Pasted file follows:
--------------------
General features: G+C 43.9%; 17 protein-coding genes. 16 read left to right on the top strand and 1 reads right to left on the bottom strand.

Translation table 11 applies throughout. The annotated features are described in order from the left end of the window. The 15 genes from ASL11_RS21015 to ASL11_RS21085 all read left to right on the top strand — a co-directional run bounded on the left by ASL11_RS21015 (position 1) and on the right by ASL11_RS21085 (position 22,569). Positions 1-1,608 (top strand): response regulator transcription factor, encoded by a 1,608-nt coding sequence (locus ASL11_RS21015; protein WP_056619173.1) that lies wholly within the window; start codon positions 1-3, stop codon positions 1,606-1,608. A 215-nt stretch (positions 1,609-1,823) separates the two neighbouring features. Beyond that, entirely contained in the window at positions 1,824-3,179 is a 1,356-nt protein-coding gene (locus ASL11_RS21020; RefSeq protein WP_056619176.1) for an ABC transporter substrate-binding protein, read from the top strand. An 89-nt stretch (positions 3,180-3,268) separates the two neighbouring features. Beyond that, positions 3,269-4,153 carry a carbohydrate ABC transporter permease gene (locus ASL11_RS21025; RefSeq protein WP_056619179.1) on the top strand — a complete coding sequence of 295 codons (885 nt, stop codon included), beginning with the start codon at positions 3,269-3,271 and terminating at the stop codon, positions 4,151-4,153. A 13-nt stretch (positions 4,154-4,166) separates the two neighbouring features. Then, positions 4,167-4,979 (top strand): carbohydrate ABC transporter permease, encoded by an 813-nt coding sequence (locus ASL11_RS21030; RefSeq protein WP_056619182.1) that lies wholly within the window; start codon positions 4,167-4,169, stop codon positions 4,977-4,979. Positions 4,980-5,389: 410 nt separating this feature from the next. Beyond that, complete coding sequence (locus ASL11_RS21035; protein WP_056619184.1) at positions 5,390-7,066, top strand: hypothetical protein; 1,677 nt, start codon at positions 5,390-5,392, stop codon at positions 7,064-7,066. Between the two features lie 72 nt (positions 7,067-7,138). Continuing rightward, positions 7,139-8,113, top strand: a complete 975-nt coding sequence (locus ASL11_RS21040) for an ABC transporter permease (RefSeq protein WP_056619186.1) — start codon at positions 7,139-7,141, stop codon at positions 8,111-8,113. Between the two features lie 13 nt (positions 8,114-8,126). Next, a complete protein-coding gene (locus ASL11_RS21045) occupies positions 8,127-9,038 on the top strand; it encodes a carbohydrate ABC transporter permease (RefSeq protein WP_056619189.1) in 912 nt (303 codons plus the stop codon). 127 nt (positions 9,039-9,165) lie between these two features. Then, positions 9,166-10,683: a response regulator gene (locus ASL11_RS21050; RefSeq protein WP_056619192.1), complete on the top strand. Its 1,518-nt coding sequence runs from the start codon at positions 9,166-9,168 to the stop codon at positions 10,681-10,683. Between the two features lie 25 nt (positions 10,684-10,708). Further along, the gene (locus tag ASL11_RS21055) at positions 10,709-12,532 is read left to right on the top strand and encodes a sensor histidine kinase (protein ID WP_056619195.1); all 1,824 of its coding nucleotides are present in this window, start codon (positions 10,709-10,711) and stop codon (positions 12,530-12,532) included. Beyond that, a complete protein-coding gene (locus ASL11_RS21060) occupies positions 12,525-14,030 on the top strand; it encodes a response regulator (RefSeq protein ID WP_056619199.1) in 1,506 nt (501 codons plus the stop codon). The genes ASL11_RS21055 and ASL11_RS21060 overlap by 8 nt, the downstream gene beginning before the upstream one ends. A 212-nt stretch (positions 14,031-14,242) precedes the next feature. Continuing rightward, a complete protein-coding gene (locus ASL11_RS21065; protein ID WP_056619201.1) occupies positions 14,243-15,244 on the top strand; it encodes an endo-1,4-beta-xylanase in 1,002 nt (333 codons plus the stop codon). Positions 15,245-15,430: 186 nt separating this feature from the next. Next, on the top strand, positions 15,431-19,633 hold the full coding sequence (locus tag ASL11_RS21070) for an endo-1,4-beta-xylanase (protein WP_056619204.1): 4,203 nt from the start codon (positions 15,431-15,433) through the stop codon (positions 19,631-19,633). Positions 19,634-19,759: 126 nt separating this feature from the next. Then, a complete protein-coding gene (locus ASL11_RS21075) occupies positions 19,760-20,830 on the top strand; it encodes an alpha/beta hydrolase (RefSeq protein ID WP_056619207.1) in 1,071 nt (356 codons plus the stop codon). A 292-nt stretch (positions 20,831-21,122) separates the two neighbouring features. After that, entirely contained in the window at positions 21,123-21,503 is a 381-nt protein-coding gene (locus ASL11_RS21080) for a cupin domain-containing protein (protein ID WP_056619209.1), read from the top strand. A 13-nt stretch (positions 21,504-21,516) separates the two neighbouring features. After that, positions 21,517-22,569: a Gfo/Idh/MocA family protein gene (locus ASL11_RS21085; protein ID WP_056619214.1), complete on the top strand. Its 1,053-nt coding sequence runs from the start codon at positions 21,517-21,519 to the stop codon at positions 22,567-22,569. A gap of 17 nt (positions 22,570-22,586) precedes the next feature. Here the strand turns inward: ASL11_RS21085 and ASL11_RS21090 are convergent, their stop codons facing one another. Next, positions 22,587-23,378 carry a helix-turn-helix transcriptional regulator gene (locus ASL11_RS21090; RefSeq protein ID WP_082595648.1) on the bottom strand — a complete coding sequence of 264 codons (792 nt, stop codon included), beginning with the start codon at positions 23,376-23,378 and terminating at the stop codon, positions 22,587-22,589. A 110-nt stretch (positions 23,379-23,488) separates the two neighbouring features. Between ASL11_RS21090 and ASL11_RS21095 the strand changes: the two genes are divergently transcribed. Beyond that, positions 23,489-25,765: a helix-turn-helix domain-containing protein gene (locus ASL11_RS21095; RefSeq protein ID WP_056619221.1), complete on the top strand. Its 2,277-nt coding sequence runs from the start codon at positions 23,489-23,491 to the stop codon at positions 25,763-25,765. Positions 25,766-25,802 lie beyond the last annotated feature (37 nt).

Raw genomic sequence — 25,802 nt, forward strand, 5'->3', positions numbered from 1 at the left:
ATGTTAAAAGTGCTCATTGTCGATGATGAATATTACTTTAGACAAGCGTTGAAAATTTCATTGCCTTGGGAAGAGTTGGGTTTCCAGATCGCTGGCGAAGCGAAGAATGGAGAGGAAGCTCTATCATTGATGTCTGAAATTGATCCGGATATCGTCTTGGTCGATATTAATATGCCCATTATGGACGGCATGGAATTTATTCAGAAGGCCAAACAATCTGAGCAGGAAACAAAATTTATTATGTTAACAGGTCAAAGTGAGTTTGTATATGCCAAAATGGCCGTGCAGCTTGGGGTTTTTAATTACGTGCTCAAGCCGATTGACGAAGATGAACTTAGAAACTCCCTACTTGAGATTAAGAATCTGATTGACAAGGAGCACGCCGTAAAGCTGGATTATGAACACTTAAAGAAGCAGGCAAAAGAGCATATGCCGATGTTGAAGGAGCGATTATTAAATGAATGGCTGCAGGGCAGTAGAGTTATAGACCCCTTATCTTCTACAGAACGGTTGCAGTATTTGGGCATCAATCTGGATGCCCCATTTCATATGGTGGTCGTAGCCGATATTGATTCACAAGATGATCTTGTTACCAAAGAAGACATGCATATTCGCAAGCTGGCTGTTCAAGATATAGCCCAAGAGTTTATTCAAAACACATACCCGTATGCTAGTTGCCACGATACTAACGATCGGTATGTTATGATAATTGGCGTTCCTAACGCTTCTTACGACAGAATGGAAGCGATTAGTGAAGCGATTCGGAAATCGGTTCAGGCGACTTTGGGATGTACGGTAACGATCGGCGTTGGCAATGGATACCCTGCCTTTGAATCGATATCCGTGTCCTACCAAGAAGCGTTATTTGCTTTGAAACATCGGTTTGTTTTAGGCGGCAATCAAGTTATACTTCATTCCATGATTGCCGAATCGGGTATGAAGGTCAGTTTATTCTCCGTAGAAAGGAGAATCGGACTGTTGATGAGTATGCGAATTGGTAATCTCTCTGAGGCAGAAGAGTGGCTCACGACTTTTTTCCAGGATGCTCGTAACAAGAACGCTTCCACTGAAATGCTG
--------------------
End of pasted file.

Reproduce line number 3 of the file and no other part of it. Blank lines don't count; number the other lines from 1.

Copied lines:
Raw genomic sequence — 25,802 nt, forward strand, 5'->3', positions numbered from 1 at the left: